Peter Magaddino (February 25, 1917 - August 1976) was a mobster in the Magaddino crime family of Buffalo, New York. The son of crime boss Stefano "The Undertaker" Magaddino, Magaddino was a caporegime in the family and possibly an underboss.
Early years[edit | edit source]
The Magaddino family immigrated to the U.S. from Castellammare del Golfo, Sicily and settled in New York City. Peter was born in Brooklyn, New York. In 1921, the family suddenly moved to Niagara Falls, New York. Due to some mob shootings in Brooklyn, Stefano had to leave New York City for his own safety. He decided to relocate to Niagara Falls because a large number of Castellammarese immigrants lived there and it was more peaceful than New York. Early in his criminal career, Peter married the niece of prominent Western New York businessman and Buffalo crime family consigliere John C. Montana.
In 1940 he opened a funeral home with Paul Palmeri. When Palmeri left Niagara Falls in 1942. Peter took over operation. He already had one college degree and now went to mortuary school and became a licensed funeral director. He ran the Magaddino Memorial Chapel, a funeral home in Niagara Falls, New York.
Bananas War[edit | edit source]
In the mid 1960's, Magaddino became involved in the New York gang war known as the "Bananas War". The conflict got its name from Joseph "Joe Bananas" Bonanno, former head of the Bonanno crime family and cousin to Peter's father, Stefano. On October 21, 1964, Bonanno was walking down Park Avenue in Manhattan, New York with his lawyer William P. Maloney. When they stopped in front of an apartment building on 36th Street, Bonanno was kidnapped, allegedly by Peter and his uncle, Antonio "Nino" Magaddino among others.  According to Bonanno, he was held captive in Upstate New York by Stefano. Magaddino claimed to represent the Mafia Commission when he told Bonanno that he "took up too much space in the air", a Sicilian metaphor for being arrogant. After some more conversations, Bonanno allegedly convinced the Magaddinos that he would retire and Stefano released him.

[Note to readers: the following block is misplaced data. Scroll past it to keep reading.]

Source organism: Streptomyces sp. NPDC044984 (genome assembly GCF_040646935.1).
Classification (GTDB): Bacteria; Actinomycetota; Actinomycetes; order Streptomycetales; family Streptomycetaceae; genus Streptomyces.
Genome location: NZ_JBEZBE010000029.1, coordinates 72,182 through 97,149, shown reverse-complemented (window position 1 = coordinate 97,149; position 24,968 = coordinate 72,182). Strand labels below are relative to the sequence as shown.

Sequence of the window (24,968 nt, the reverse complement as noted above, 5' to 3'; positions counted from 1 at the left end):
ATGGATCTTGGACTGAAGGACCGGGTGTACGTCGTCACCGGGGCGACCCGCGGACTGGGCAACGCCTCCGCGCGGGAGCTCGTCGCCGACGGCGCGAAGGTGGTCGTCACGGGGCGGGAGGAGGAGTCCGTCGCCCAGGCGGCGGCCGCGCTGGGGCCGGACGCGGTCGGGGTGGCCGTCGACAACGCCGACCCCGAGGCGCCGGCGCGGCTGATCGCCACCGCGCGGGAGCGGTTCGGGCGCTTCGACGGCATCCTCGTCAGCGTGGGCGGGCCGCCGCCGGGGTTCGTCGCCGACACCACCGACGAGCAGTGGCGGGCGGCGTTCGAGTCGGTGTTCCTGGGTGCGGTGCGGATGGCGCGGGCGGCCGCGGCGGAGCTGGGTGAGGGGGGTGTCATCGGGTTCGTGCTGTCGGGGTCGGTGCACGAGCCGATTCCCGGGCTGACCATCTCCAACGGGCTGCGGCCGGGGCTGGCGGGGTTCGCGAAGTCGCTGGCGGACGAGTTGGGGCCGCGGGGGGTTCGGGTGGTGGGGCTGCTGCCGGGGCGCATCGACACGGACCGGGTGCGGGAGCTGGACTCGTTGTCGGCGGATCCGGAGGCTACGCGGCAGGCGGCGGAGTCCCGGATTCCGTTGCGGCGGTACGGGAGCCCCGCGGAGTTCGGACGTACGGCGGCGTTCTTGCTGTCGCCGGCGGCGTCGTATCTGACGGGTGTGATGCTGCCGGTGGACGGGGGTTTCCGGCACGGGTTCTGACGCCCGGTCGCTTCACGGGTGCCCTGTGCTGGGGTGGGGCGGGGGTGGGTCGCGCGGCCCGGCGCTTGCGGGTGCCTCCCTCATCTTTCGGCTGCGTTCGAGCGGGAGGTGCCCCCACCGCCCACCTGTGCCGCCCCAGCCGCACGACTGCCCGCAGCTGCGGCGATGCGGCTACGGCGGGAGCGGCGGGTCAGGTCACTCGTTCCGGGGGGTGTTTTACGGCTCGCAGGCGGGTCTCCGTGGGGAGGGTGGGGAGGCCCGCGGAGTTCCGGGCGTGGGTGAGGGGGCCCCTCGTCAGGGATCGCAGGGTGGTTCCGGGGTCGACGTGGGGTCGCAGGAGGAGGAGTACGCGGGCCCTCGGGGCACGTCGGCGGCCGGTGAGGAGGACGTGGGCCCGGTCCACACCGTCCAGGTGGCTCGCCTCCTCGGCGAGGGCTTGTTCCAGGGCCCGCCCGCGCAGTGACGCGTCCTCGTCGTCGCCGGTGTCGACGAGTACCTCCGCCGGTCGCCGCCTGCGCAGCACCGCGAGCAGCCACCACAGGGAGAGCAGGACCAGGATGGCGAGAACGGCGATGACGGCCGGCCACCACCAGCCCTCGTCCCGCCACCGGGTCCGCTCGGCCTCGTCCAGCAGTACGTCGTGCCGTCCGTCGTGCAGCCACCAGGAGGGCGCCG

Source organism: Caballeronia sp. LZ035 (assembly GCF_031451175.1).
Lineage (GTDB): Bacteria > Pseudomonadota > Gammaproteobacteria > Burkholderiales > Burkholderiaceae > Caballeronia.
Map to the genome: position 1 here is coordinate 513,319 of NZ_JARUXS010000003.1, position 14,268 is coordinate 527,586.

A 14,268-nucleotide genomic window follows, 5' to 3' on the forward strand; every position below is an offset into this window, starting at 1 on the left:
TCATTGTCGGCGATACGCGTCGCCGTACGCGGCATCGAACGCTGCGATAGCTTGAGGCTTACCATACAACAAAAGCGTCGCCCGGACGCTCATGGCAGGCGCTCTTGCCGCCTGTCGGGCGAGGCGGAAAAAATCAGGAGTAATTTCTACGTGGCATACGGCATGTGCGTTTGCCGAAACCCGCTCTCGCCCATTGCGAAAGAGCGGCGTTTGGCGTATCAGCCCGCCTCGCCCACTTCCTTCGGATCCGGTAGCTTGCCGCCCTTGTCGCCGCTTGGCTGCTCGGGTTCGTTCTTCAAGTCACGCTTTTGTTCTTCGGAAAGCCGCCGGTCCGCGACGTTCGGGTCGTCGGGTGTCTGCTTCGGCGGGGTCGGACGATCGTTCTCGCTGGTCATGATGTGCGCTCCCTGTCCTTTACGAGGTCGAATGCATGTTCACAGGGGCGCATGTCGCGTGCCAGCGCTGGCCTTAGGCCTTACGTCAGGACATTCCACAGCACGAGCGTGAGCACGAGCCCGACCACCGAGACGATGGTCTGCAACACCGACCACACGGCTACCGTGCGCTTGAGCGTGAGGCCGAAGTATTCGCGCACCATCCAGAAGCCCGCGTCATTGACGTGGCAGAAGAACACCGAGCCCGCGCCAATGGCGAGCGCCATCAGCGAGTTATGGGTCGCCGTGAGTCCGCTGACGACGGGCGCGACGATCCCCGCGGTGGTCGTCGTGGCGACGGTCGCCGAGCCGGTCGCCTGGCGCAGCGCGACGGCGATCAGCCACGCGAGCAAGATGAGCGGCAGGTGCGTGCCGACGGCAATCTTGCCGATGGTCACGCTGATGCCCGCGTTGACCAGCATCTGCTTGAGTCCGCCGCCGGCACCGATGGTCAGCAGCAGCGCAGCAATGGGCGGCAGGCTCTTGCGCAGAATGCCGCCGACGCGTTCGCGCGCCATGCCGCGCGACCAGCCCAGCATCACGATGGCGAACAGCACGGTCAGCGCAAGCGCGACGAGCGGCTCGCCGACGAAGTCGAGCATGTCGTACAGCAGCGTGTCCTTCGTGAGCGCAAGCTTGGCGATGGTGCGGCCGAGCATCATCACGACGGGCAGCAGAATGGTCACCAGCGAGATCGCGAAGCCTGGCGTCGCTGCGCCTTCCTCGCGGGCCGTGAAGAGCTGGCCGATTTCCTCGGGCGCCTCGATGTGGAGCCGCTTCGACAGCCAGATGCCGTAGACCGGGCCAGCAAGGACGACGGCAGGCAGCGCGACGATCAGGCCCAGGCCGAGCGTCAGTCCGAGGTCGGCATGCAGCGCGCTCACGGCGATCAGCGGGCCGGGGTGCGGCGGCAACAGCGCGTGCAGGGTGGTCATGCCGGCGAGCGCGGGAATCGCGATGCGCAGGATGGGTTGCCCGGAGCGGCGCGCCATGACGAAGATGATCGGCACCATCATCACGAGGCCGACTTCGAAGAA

Family conflict[edit | edit source]
In 1967, Buffalo underboss Frederico "Freddie the Wolf" Randaccio was arrested and sent to prison. According to former Federal Bureau of Investigation (FBI) agent Joe Griffin, author of the book Mob Nemesis, Peter was appointed by his father to fill the gap and run the day-to-day activities. However, many believe that capo and future acting boss, Joseph Fino, was named underboss in 1968. It is possible that Peter was named acting underboss until Fino got the permanent job later. In either case, many top family members believed that Peter didn't deserve the job.
By the 1960s, many Buffalo family members viewed Stefano as a paranoid and greedy leader who could no longer be trusted to lead the family. In late 1968, the situation worsened when Stefano told his capos Salvatore "Samuel Johns" Pieri, Fino, and Daniel "Boots" Sansanese that he was cutting their percentage of the family profits and, worse yet, eliminating their Christmas bonuses! Stefano claimed that money was tight; however, that argument wasn't too convincing as Stefano was grossing between $20,000 to $30,000 weekly on his personal sports book.
Breakup[edit | edit source]
Due to unexpected intervention by the FBI, resentment over Stefano and Peter Magaddino within the family came to a head. In November 1968, Peter and Stefano were arrested and charged with interstate bookmaking. While searching Peter's home in Niagara Falls, the FBI uncovered nearly $500,000 in cash inside a bedroom wall. When the rest of the Buffalo crime family learned about the hidden money, it provoked an internal rebellion.
Before the year was done, the Buffalo family had split into several dissident factions and the Magaddinos were effectively deposed. However, the Mafia Commission continued to recognize Stefano as family boss until his death. The dissident factions were led by a succession of defacto bosses, including capos Sam Pieri, Joseph Fino, and Samuel "Sam the Farmer" Frangiamore.
Peter Magaddino remained a loyal member of his father's faction until Stefano died on July 19, 1974. Peter then quietly removed himself from the family's criminal activities. He died August 16, 1976.
References[edit | edit source]
- Griffin, p. 128
Further reading[edit | edit source]
- Bonanno, Bill. Bound by Honor: A Mafioso's Story. New York: St. Martin's Press, 1999. ISBN 0-312-97147-8
- Bonanno, Joseph. A Man of Honor: The Autobiography of Joseph Bonanno. New York: St. Martin's Press, 2003. ISBN 0-312-97923-1
- United States. Congress. House. Select Committee on Assassinations. Investigation of the Assassination of President John F. Kennedy: hearings before the Select Committee on Assassinations. 1979. 
[edit | edit source]
- AmericanMafia.com: Buffalo, NY by Mario Machi, Allan May, and Charlie Molino